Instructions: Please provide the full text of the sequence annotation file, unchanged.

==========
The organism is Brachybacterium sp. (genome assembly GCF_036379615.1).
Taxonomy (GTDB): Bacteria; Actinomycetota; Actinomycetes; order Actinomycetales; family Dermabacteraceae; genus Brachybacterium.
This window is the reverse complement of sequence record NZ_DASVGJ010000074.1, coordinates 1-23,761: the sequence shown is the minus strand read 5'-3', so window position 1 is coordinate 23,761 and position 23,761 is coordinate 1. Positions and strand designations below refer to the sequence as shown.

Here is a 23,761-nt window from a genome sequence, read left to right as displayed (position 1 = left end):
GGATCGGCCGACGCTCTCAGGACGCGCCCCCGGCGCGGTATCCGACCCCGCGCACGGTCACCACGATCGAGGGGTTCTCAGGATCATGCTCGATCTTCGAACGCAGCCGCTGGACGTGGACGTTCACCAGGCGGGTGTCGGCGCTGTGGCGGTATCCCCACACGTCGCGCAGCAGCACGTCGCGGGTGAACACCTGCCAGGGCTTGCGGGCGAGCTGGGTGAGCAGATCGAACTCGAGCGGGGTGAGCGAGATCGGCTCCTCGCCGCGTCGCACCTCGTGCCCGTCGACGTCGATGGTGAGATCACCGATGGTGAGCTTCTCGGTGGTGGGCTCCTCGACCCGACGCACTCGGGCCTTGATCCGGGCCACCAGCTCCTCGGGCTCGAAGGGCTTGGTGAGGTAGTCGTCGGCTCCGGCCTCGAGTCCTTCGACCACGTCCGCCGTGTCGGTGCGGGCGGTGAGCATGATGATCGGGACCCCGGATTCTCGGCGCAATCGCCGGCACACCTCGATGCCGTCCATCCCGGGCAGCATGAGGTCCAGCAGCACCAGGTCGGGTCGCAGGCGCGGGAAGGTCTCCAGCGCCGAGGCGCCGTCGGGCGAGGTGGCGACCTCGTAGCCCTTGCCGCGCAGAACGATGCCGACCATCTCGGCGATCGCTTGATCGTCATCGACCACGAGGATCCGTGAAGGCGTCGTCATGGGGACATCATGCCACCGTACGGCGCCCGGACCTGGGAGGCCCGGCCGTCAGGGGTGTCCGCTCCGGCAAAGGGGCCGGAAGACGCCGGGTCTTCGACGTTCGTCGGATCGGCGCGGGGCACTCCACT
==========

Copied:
The organism is Brachybacterium sp. (genome assembly GCF_036379615.1).
Taxonomy (GTDB): Bacteria; Actinomycetota; Actinomycetes; order Actinomycetales; family Dermabacteraceae; genus Brachybacterium.
This window is the reverse complement of sequence record NZ_DASVGJ010000074.1, coordinates 1-23,761: the sequence shown is the minus strand read 5'-3', so window position 1 is coordinate 23,761 and position 23,761 is coordinate 1. Positions and strand designations below refer to the sequence as shown.

Here is a 23,761-nt window from a genome sequence, read left to right as displayed (position 1 = left end):
GGATCGGCCGACGCTCTCAGGACGCGCCCCCGGCGCGGTATCCGACCCCGCGCACGGTCACCACGATCGAGGGGTTCTCAGGATCATGCTCGATCTTCGAACGCAGCCGCTGGACGTGGACGTTCACCAGGCGGGTGTCGGCGCTGTGGCGGTATCCCCACACGTCGCGCAGCAGCACGTCGCGGGTGAACACCTGCCAGGGCTTGCGGGCGAGCTGGGTGAGCAGATCGAACTCGAGCGGGGTGAGCGAGATCGGCTCCTCGCCGCGTCGCACCTCGTGCCCGTCGACGTCGATGGTGAGATCACCGATGGTGAGCTTCTCGGTGGTGGGCTCCTCGACCCGACGCACTCGGGCCTTGATCCGGGCCACCAGCTCCTCGGGCTCGAAGGGCTTGGTGAGGTAGTCGTCGGCTCCGGCCTCGAGTCCTTCGACCACGTCCGCCGTGTCGGTGCGGGCGGTGAGCATGATGATCGGGACCCCGGATTCTCGGCGCAATCGCCGGCACACCTCGATGCCGTCCATCCCGGGCAGCATGAGGTCCAGCAGCACCAGGTCGGGTCGCAGGCGCGGGAAGGTCTCCAGCGCCGAGGCGCCGTCGGGCGAGGTGGCGACCTCGTAGCCCTTGCCGCGCAGAACGATGCCGACCATCTCGGCGATCGCTTGATCGTCATCGACCACGAGGATCCGTGAAGGCGTCGTCATGGGGACATCATGCCACCGTACGGCGCCCGGACCTGGGAGGCCCGGCCGTCAGGGGTGTCCGCTCCGGCAAAGGGGCCGGAAGACGCCGGGTCTTCGACGTTCGTCGGATCGGCGCGGGGCACTCCACT